Genitorts in the global context: female genital mutilation as a tort under the Alien Tort Claims Act, the Torture Victim Protection Act, and the Foreign Sovereign Immunities Act.
WOMEN'S RIGHTS LAW REPORTER. 1997 Spring; 18(3):315-27.This article analyzes the possibility of civil law suits being brought to court in the US under the Alien Tort Claims Act (ATCA), the Torture Victim Protection Act (TVPA), and the Foreign Sovereign Immunities Act (FSIA) in cases where female genital mutilation (FGM) is the injury for which redress is sought. The article opens by reviewing the practice and prevalence of FGM and shortcomings in national and global (UN) responses. Next, the article reviews possible legal tools against FGM through a discussion of 1) the plausible torts (battery, intentional infliction of emotional distress, medical malpractice, wrongful death, loss of consortium, and strict liability); 2) the proper plaintiffs (the victim and/or her relatives); 3) the proper defendants (circumcisers, physicians, parents, hospitals, community and religious leaders, political subdivisions, states and state agents, other influential states, and the UN); and 4) the statutory authority contained in the ATCA, TVPA, and FSIA. The second part of the article discusses the best strategy for using existing tort principles, which is to use torts that fall within the definition of torture and to target defendants visiting or residing in the US. After proposing that a unique argument could be made that FGM is a form of mass-organized extinction of female sexuality and bodily integrity or a crime in the "war of violence against women" or "mass torture," the article concludes that FGM is so shielded by the cloak of respectability and religious requirement that intensive action, including litigation in US courts, may be needed to bring its barbarity in clear view of its practitioners. While lawsuits that offer no hope of satisfying claims will not survive, tort-based actions can be entered against aliens performing FGM.
New York, New York, UNICEF, 1996. , 54 p.This document contains the UN's 1996 assessment that ranks the nations of the world according to their achievements in specific areas of human well-being. The introductory comments by the Executive Director of the UN Children's Fund notes that the ratios between national wealth and social progress are not static and depend upon such factors as history and culture, political stability, the accountability of governments, and the sense of realism and honesty adopted as a country faces its problems. Past successes teach the importance of avoiding complacency in working toward progress in eliminating avoidable human suffering. The six commentaries then cover the major topics of 1) maternal mortality (female genital mutilation), 2) nutrition, 3) health (progress in immunization), 4) education (with data on the number of girls out of school), 5) the Convention on the Rights of the Child (national performance gaps and action to date), and 6) the industrial world (child poverty in rich nations and levels of youth illiteracy, tobacco use, suicide, pregnancy, and injury deaths). The report also includes statistical tables that illustrate 1) social indicators for less populous countries, 2) progress in meeting 1995 goals, 3) statistical profiles, and 4) information on the age of the data.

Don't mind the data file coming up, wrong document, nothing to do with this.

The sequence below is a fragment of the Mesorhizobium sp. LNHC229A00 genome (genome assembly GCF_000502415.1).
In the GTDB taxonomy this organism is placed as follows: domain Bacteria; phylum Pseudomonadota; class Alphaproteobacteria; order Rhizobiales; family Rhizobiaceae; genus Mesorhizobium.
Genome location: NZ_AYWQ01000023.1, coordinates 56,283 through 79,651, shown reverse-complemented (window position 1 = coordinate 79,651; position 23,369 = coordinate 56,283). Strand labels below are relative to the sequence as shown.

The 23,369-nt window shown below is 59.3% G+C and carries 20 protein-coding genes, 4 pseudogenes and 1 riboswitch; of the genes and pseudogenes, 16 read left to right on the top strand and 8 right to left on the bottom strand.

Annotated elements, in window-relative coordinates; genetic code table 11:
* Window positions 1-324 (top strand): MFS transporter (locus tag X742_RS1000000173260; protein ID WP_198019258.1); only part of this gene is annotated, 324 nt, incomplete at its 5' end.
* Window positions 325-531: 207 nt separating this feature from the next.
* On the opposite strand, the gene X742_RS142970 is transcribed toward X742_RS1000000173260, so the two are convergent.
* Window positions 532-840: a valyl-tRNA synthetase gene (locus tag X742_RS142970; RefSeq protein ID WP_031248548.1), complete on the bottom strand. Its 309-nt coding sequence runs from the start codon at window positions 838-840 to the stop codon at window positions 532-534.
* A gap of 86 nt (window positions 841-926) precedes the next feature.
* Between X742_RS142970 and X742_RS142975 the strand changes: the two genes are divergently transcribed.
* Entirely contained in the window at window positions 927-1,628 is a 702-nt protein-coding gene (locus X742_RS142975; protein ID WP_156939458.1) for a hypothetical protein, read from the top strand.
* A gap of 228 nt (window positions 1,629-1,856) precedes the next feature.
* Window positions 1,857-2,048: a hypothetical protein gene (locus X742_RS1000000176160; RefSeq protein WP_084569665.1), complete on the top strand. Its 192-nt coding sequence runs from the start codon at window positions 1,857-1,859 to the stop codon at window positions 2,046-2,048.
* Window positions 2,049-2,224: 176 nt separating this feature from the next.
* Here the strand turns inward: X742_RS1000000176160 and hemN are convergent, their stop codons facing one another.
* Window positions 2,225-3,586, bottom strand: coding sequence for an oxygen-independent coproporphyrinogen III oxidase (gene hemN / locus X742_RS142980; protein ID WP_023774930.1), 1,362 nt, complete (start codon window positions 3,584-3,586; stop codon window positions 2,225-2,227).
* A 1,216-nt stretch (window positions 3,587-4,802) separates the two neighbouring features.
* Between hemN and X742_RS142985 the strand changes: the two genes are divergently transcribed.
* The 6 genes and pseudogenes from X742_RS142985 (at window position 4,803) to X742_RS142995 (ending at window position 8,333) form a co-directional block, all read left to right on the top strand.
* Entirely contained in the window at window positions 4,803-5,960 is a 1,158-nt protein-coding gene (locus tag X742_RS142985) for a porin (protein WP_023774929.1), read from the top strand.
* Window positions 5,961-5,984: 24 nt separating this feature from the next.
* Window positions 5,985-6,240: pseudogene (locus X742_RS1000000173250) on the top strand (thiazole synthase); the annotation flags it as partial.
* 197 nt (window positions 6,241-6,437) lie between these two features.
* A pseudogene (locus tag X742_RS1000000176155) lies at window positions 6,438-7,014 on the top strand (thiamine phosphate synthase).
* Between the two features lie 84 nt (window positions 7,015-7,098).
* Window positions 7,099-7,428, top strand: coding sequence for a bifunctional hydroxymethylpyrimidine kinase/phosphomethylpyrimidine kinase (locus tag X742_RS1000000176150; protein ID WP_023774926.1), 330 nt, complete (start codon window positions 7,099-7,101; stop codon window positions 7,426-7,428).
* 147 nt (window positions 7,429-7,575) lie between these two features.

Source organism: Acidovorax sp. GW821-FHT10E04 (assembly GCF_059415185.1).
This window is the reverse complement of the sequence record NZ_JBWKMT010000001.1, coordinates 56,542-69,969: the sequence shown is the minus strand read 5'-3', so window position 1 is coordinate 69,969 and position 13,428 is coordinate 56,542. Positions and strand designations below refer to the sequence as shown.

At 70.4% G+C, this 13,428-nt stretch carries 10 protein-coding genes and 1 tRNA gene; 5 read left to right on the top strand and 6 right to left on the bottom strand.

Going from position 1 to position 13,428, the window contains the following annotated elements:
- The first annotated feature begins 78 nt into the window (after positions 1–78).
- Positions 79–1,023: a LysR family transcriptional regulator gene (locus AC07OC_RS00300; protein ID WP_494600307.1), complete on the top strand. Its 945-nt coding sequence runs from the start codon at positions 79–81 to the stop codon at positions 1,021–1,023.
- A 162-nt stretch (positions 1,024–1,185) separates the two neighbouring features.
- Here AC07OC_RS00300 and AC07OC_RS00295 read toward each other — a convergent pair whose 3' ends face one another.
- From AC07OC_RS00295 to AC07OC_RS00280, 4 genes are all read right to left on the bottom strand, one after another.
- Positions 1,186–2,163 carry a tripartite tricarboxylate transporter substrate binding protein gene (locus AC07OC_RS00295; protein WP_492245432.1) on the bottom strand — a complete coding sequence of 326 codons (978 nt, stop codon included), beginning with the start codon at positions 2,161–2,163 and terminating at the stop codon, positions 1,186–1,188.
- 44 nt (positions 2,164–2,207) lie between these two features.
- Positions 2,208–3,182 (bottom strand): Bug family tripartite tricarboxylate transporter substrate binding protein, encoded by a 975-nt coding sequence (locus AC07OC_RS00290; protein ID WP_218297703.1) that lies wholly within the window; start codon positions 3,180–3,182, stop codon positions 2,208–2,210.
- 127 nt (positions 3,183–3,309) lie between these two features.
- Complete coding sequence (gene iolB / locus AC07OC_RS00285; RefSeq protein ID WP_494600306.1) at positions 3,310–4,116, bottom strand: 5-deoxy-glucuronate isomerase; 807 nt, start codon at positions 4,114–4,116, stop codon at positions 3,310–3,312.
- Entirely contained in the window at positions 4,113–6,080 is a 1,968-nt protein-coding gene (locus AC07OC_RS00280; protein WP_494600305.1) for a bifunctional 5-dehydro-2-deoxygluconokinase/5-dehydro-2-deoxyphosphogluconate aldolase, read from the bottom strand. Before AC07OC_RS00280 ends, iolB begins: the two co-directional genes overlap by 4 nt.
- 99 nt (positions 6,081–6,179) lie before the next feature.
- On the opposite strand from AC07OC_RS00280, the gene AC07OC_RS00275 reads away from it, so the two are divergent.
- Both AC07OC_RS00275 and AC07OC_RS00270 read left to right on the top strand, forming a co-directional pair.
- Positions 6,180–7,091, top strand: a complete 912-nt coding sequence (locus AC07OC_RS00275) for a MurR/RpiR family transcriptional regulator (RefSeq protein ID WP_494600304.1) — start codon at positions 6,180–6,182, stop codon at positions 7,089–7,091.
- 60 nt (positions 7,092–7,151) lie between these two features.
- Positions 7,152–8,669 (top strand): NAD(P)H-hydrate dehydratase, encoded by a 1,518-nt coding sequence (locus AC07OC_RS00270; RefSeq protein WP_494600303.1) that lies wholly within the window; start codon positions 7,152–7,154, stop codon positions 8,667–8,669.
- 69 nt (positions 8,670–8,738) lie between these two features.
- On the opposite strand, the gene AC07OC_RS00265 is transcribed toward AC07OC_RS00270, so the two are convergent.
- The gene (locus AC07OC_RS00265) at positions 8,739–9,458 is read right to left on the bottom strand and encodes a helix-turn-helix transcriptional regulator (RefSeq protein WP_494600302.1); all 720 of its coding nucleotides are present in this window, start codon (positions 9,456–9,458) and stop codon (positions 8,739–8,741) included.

Geneva, Switzerland, WHO, 1997. , 20 p.This document contains the joint statement of the World Health Organization (WHO), UN Children's Emergency Fund (UNICEF), and the UN Population Fund (UNFPA) on female genital mutilation. The introduction to the statement notes that the purpose of the statement is not to criticize or condemn but to allow people to understand the hazards and indignity of harmful practices and to realize that it is possible to give up harmful practices without giving up meaningful aspects of their culture. The next section defines female genital mutilation, describes its classification into four types, identifies its practitioners, gives ages of its victims and reported reasons for the practice, and covers prevalence and geographic distribution. Section 3 details the immediate, long-term, psychosexual, and psychological health complications associated with the mutilation and contains the strong advice that medical practitioners resist the temptation to medicalize female genital mutilation. Medicalization is seen as inappropriate because it lends the practice a certain legitimacy. Section 4 reprints the text of pertinent international human rights covenants, conventions, and declarations that seek to secure the health of women and girls. The fifth section of the statement reviews the general agreement about overall approaches to the problem, appropriate types of national and community action, and strategic considerations. Section 6 covers international approaches and proposes specified actions for the WHO, UNICEF, and the UNFPA. The statement concludes that the active involvement of many parties will be necessary to promote awareness of all of the health and psychosocial consequences of female genital mutilation among the public, health workers, and those who perform the procedure.